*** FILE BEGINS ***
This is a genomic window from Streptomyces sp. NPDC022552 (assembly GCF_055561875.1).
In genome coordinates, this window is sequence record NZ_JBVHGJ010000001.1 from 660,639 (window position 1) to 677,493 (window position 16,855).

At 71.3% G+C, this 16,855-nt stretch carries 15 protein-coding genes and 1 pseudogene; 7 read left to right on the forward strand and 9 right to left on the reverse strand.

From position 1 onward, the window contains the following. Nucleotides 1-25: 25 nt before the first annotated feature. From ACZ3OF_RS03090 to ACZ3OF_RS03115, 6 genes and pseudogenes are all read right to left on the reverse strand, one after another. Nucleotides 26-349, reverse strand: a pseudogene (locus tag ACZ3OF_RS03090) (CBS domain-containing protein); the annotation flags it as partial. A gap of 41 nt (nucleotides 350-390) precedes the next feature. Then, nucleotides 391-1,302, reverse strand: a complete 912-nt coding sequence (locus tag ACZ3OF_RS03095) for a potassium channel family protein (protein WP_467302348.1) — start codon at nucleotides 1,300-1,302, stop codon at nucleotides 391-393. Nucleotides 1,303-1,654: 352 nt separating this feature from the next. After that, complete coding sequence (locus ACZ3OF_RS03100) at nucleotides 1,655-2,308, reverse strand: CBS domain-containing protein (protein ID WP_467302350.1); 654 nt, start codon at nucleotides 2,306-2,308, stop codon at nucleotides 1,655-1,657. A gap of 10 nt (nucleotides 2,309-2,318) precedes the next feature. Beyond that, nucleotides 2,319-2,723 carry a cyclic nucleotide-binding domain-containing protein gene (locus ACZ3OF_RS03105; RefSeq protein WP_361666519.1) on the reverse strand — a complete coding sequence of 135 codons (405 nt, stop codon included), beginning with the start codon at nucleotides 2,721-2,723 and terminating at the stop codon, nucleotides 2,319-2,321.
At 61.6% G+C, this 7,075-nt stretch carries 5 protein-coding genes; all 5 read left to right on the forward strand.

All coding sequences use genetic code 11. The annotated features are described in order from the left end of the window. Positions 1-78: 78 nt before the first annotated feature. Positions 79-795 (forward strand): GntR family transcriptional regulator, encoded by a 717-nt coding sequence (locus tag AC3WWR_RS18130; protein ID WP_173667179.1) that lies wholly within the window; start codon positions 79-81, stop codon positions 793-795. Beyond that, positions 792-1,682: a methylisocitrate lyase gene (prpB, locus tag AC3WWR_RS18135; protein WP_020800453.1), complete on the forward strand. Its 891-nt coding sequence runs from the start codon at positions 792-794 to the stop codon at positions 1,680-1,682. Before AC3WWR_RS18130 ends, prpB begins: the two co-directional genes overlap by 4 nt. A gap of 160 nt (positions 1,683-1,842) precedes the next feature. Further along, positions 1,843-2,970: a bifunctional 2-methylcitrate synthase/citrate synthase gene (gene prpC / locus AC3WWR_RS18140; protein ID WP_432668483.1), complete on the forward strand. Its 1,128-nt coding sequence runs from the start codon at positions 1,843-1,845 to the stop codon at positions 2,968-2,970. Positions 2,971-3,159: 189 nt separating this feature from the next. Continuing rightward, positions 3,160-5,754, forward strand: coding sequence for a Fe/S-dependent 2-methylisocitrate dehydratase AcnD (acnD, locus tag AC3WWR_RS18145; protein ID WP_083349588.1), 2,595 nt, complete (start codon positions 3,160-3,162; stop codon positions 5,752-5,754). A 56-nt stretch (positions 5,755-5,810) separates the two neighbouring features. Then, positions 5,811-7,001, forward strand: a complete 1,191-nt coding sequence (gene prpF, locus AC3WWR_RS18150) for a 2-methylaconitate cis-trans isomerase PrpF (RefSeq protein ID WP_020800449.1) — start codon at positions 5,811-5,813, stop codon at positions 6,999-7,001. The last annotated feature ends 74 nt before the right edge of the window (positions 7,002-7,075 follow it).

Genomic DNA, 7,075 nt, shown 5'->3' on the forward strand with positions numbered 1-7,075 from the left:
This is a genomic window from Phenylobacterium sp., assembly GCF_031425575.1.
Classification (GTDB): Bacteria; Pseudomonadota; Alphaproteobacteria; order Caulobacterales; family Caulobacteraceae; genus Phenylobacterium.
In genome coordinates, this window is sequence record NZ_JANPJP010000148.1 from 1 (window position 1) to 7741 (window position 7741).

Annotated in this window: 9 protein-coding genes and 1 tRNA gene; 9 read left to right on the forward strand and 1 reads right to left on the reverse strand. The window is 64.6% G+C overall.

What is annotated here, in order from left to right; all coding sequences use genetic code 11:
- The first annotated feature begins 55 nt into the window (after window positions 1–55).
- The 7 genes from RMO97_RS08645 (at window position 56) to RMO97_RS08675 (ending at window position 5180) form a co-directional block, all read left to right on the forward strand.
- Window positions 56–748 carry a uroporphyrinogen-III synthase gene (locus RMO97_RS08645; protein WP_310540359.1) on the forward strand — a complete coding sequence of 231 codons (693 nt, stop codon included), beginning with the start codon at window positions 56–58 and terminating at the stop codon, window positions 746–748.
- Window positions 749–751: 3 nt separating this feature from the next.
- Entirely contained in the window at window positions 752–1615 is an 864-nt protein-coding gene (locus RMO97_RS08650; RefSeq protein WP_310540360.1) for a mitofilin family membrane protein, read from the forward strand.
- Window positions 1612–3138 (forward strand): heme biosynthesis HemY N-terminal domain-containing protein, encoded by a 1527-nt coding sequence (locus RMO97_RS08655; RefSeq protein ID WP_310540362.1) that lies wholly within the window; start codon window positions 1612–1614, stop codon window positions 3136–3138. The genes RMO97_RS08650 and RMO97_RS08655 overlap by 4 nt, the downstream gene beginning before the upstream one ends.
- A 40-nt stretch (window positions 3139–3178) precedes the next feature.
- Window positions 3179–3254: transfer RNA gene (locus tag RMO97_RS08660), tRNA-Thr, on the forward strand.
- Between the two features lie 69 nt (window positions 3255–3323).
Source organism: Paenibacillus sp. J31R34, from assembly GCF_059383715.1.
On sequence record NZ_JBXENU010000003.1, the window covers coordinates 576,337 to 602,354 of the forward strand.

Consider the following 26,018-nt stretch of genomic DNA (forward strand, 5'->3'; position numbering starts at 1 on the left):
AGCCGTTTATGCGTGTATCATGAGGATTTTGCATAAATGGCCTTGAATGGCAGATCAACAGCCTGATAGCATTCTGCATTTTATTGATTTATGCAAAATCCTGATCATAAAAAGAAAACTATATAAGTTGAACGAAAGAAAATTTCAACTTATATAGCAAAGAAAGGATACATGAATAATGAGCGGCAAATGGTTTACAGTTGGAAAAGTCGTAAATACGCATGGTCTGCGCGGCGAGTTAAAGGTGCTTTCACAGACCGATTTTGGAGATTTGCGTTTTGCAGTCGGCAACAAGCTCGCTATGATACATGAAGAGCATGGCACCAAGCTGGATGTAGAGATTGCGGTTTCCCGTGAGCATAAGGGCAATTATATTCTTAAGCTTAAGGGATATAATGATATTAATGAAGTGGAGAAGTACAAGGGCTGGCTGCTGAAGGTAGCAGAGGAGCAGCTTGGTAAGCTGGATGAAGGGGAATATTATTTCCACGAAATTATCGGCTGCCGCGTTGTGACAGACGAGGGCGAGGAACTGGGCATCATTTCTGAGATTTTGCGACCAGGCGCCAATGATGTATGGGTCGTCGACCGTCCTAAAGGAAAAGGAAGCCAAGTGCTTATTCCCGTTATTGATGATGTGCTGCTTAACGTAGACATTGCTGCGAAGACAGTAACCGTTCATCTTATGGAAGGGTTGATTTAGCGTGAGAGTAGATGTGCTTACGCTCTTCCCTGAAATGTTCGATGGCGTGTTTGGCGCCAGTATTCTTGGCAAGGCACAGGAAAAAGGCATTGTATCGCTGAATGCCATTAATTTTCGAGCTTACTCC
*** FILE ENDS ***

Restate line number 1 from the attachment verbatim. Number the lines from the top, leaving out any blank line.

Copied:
This is a genomic window from Streptomyces sp. NPDC022552 (assembly GCF_055561875.1).